Since it is based on the kinetic energy less the potential energy, what does the Lagrangian actually represent? Is there some intuitive way to understand why it is defined so and why it is such a fruitful concept using the principle of least action?
The question, why the Lagrangian works the way it does in Hamilton's least-action principle cannot be answered satisfactorily within classical physics. There you realize this principle the first time when you analyze Newton's equations of motion in terms of a variational principle, i.e., how you can get these equations as the Euler-Lagrange equations of an appropriate functional. The advantage of this method is more on the calculational and theoretical side than that it would provide new laws of nature. However, it is utmost important to study the foundations of the natural laws of a given theory or model. Particularly it enables us to formulate symmetry principles in a mathematically elegant way (Lie-group theory), and in this way it reveals a one-to-one relationship between symmetries and conservation laws (Emmy Noether 1918). In this way it also enables us to calculate the fundamental quantities in any model based on the symmetries of Newtonian, Minkowski or psesuo-Riemannian spacetimes as the generators of the fundamental symmetries of the spacetime geometry, i.e., if there is translation invariance, you can define momentum as the generator of the corresponding translation transformation on the space-time variables, etc. Anyway, all this doesn't explain why the Lagrangian looks as it does (btw. it's not always just T-V as in Newtonian mechanics). This question is answered by quantum theory. It's revealed in the most intuitive way when you think in terms of path integrals. Of course you must start with the Hamiltonian version as a functional of trajectories in phase space (parametrized by the generalized coordinates and their conjugated momenta) and then work you way through to the Lagrangian form of the path integral. In many cases it turns out that the Hamiltonian path integral, where you integrate over position and conjugated momentum coordinates, can be brought into the form of the Lagrangian path integral by integrating out the momenta exactly and also quite often you even get the same Lagrangian as you naively would start with in the classical analogy of the quantum theory in question. Particularly that's the case for the most simple non-relativistic Hamiltonians, [tex]\hat{H}=\frac{\hat{p}^2}{2m}+V(\hat{x}).[/tex] After you have established this relation, you may ask, under which circumstances, a quantum particle can be described approximately as behaving like a classical particle. It turns out that this is achieved whenever the path integral can be approximated with help of the stationary-phase approximation. The leading order gives the classical trajectories of the classical model of the same representation since the stationary phase of the path integral is precisely determined by the stationary point of the classical action. In such cases, only at classical turning points, where quantum tunneling plays an important role to get the correct wave functions out, you have to do more to appropriately describe the particle's behavior, leading to the singular perturbation theory (knows as WKB method in the wave-function formuliation of quantum mechanics).
Thanks for your response. I am familiar with some of the applications of the Lagrangian that you describe, but I have no experience with the quantum mechanical applications. It's quite remarkable that there is no explanation for it's usefulness and meaning in classical physics. In light of that, what might have been the historical motivation for it's development? Wikipedia describes the Lagrangian as "a function that summarizes the dynamics of the system." Why is that? In any case, the principle of least action is based on a generalized function of t, q(t) and q'(t) leaving one to speculate that not just the Lagrangian but any function of those quantities might also be the basis of finding laws of physics.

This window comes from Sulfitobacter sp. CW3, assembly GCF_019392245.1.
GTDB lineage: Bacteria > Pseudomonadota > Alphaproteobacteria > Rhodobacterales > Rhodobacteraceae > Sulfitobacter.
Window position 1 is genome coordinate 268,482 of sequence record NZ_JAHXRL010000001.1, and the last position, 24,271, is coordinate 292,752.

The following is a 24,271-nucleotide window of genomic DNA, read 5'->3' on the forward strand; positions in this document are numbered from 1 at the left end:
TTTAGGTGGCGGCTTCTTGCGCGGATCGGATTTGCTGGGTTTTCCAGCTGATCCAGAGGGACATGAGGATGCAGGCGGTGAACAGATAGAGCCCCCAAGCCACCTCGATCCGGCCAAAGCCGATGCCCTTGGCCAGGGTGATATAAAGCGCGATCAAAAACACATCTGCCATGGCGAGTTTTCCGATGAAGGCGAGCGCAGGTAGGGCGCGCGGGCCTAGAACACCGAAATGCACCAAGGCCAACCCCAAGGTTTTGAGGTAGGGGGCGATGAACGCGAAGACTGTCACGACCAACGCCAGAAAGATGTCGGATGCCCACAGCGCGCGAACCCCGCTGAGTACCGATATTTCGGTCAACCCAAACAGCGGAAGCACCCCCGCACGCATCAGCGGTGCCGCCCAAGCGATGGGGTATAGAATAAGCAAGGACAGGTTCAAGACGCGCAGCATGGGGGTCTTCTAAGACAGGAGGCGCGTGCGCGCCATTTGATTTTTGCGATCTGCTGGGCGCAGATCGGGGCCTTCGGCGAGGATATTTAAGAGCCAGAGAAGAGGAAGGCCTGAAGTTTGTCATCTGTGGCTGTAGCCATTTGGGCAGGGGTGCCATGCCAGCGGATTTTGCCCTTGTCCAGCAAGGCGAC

If you want a quick easy intuitive interpretation of the Lagrangian - energy in a mechanical system is divided into kinetic energy (T) and potential energy (V) - the Lagrangian is a measure of the unevenness of the distribution of the energy into these two types (T-V).
Apart from the fact that this thread is six months old, "unevenness" makes no sense, since I am always free to add a constant to the potential energy.
1) Yes you can add a constant consistently to the potential 2.) No that doesn't change the fact that T-V can be thought of as a measure of unevenness, it only changes the particular value that represents an "even division" - this value doesn't have to be 0. 3.) Yes it does shed light on why its partial derivatives the of the Lagrangian, action integral etc that are of more importances that its value.
Again, that's silly. Two people looking at the same system could then come to different conclusions as to whether over time it is becoming more even or less even. (Which is probably one reason why conventional physics has not adopted this idea of "evenness")
No, what _you_ are saying doesn't make sense. If two people people's description of a system differs only in a constant added to V, then they measure the same increases and decreases in the Lagrangian over time.
hmm perhaps its not the best word, not sure what would be a better term. Changes in the Lagrangian reflect how much the system is tending towards increasing or decreasing its kinetic energy in comparison to its potential. Because V and hence the Lagrangian are only defined up to the addition of an arbitrary constant, its the changes in value that matter not the actual value. Basically if your Lagrangian increases, the system's energy is becoming more kinetic compared to potential than what it was previously, due to any increase in T that occurred being more than any increase in V that occurred. (Treat a decrease as a negative increase to avoid having to repeat the above in the context of decreases or combinations of decreases and increases.)